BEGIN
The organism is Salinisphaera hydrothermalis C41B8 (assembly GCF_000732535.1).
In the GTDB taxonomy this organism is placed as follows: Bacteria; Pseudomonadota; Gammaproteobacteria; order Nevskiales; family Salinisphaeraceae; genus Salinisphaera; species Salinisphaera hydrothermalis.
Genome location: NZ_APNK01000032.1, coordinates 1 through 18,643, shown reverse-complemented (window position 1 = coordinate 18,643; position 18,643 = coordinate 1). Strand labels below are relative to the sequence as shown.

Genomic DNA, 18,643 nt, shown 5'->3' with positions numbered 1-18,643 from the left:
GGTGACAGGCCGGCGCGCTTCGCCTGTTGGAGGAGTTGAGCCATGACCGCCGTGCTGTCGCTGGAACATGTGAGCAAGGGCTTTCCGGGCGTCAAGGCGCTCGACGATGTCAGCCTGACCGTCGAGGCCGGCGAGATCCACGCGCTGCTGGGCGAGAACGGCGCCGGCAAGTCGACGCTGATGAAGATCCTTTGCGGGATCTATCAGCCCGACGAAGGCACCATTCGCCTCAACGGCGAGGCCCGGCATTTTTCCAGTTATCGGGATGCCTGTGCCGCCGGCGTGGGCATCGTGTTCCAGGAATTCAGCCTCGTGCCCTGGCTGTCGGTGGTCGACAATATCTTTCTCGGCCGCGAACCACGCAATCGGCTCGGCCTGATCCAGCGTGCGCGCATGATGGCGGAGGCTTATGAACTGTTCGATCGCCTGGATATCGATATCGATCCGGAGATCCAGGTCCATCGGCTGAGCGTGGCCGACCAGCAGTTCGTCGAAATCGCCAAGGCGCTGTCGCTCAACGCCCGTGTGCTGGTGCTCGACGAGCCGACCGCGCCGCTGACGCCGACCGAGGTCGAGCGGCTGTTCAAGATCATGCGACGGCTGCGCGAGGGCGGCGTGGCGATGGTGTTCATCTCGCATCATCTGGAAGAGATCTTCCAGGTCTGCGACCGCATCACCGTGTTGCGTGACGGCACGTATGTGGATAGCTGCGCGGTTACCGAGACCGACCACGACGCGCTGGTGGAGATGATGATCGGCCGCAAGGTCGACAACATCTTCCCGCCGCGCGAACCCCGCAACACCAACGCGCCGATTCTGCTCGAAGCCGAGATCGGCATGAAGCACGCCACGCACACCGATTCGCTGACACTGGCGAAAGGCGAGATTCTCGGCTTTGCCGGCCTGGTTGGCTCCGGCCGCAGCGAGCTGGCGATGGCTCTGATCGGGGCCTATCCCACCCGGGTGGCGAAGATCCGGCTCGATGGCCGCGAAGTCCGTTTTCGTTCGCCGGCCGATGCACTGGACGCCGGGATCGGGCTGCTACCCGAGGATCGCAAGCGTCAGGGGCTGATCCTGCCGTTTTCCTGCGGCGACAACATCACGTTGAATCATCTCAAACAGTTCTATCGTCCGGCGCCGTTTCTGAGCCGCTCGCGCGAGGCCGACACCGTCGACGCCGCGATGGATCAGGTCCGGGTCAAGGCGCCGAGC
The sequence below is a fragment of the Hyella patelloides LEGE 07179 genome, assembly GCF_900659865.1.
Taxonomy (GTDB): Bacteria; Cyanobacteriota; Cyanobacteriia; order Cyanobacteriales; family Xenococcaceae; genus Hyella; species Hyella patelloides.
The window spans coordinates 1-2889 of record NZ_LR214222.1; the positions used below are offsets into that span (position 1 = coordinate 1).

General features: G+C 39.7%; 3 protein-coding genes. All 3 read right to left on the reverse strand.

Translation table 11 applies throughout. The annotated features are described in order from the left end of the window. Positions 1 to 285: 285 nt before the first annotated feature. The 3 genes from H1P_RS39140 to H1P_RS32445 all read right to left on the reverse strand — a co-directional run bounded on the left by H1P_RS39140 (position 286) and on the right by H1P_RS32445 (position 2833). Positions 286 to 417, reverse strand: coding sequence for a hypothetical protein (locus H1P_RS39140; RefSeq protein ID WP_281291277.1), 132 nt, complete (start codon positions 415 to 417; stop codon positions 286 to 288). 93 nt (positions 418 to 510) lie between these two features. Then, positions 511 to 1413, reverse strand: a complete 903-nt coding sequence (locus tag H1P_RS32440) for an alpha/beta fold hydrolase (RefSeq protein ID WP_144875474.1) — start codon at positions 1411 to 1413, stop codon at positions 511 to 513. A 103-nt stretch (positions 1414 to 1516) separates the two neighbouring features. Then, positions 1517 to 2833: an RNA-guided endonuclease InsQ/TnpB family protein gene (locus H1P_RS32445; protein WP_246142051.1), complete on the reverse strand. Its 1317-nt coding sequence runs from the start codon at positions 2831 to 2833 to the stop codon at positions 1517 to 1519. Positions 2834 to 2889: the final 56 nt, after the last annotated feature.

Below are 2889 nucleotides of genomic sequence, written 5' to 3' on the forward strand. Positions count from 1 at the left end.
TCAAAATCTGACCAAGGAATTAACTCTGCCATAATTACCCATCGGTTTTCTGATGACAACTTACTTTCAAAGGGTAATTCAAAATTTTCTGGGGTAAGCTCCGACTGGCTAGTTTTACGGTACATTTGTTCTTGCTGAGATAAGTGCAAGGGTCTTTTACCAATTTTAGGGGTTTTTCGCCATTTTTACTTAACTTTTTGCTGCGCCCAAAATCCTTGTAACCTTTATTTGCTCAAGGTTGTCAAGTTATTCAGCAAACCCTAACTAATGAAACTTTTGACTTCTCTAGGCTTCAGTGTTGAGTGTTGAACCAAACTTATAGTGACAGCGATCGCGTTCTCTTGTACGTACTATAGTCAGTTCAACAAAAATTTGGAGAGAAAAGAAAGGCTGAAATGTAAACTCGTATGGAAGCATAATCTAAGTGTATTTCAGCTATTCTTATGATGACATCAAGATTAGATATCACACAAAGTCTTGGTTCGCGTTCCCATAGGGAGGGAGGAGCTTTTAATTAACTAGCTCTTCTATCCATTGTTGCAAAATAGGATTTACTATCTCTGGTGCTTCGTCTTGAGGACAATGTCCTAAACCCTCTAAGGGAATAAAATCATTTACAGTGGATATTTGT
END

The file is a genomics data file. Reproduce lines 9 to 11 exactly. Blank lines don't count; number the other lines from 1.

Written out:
General features: G+C 39.7%; 3 protein-coding genes. All 3 read right to left on the reverse strand.

Translation table 11 applies throughout. The annotated features are described in order from the left end of the window. Positions 1 to 285: 285 nt before the first annotated feature. The 3 genes from H1P_RS39140 to H1P_RS32445 all read right to left on the reverse strand — a co-directional run bounded on the left by H1P_RS39140 (position 286) and on the right by H1P_RS32445 (position 2833). Positions 286 to 417, reverse strand: coding sequence for a hypothetical protein (locus H1P_RS39140; RefSeq protein ID WP_281291277.1), 132 nt, complete (start codon positions 415 to 417; stop codon positions 286 to 288). 93 nt (positions 418 to 510) lie between these two features. Then, positions 511 to 1413, reverse strand: a complete 903-nt coding sequence (locus tag H1P_RS32440) for an alpha/beta fold hydrolase (RefSeq protein ID WP_144875474.1) — start codon at positions 1411 to 1413, stop codon at positions 511 to 513. A 103-nt stretch (positions 1414 to 1516) separates the two neighbouring features. Then, positions 1517 to 2833: an RNA-guided endonuclease InsQ/TnpB family protein gene (locus H1P_RS32445; protein WP_246142051.1), complete on the reverse strand. Its 1317-nt coding sequence runs from the start codon at positions 2831 to 2833 to the stop codon at positions 1517 to 1519. Positions 2834 to 2889: the final 56 nt, after the last annotated feature.

Below are 2889 nucleotides of genomic sequence, written 5' to 3' on the forward strand. Positions count from 1 at the left end.